Good evening everyone, today we're going to learn one of my favorite design patterns, the decorator pattern. Please note that this is not about the Python language construct of the same name. This is about a design pattern, the concepts of which extend to most languages.
Decorators are typically used in cases where it might seem like you want to reach for inheritance, but from a design perspective, it wouldn't make sense.
For example, you may have a class called
Dog and you need it to have a method called
eat, you could probably put
eat in an
Animal super-class that
Dog and other animals inherit, thus gaining the
But what if you have a
Dog that's on a leash? It might behave differently than a regular dog. We could make a class called
LeashedDog that inherited
Dog. That would give us a
Dog object with all the
Dog functionality as well as the
However, let's think about what that implementation might look like. The classes would be like this:
# Leashed dog with inheritance
def __init__(self, name):
self.name = name
And using these classes:
dog = Dog('Jeff')
# outputs "RUFF!"
dog = LeashedDog(dog.name)
# outputs "RUFF!"
# outputs "Let's go!!"
And in this case that might be fine. But in this writer's humble opinion, it's poor design and I'll tell you why.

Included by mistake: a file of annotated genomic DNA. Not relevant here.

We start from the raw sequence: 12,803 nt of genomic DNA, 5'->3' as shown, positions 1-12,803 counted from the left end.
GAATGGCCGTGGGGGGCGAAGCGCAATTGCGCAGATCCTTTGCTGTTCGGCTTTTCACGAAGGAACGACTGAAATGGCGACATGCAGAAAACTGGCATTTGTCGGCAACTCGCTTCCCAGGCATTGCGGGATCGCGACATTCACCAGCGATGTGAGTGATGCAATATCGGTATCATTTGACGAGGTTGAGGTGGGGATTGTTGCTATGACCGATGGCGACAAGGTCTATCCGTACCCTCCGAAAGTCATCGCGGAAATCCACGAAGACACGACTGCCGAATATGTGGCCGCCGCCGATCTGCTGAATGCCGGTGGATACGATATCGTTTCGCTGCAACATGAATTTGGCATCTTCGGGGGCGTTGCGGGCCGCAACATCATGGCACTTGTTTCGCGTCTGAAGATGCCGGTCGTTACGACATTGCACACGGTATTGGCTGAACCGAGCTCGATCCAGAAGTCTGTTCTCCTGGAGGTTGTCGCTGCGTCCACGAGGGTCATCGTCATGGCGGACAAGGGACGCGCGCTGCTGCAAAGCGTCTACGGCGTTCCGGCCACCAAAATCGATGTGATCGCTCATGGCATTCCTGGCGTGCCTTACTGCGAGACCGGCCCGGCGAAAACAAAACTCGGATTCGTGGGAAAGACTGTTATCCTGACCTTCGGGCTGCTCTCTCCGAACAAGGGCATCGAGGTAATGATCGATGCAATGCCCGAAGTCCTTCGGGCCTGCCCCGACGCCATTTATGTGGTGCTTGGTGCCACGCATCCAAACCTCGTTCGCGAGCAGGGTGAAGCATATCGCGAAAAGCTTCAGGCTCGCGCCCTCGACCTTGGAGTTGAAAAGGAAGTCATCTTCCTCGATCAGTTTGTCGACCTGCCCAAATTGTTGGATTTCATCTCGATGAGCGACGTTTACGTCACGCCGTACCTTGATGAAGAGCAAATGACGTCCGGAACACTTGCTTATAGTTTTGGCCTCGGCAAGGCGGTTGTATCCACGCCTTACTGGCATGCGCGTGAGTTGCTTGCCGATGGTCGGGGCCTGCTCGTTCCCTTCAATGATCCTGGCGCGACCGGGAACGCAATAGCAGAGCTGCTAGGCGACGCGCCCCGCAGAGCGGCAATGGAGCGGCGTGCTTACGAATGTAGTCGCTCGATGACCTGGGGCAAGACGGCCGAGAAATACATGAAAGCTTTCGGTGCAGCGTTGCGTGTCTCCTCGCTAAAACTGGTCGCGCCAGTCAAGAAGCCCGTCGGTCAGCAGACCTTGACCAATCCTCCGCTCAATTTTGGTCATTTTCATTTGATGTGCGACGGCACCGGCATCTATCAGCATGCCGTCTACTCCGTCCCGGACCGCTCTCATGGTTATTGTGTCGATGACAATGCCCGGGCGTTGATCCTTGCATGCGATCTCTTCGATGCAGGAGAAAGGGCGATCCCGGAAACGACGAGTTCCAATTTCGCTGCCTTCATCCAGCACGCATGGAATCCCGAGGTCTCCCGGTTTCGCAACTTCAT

In the above example, we created a new instance of a dog. Our dog was still named Jeff, it could still bark, but creating a new instance kind of implies that it's a new dog.
The times when you should use decoration vs. inheritance is not always cut and dry. In fact, some might believe the above design is just fine, and really, it is. However, you may need this pattern for something more complex one day, so I'm keeping it simple so you'll understand it better.
If there was a rule-of-thumb for when to use decoration over inheritance, it would be when you have composite classes--classes that have other classes instead of classes that are other classes.
I usually opt for decoration when a new instance (like a new dog) doesn't seem quite right. Instead, I'm adding new abilities to an existing thing. Jeff can't tug on a leash until I put one on him.
We're about to lightly dip our toes into the ocean of metaprogramming; changing the default behavior of the Python interpreter. There are very, very few times that metaprogramming is the answer to your problems, so do not abuse this technique.
With that warning out of the way, as far as metaprogramming goes, we're actually not going to do anything too daring.
In Python, classes will have what are called "built in" functions normally starting with double underscores (
__). These functions have designated functionality and are used in ways normally hidden from us.
One such method is the
__getattr__ method that all classes have. This method is called anytime you try to call a non-existent attribute or method on an object. For example, if we said
dog.chase_tail(), the Python interpreter tries to find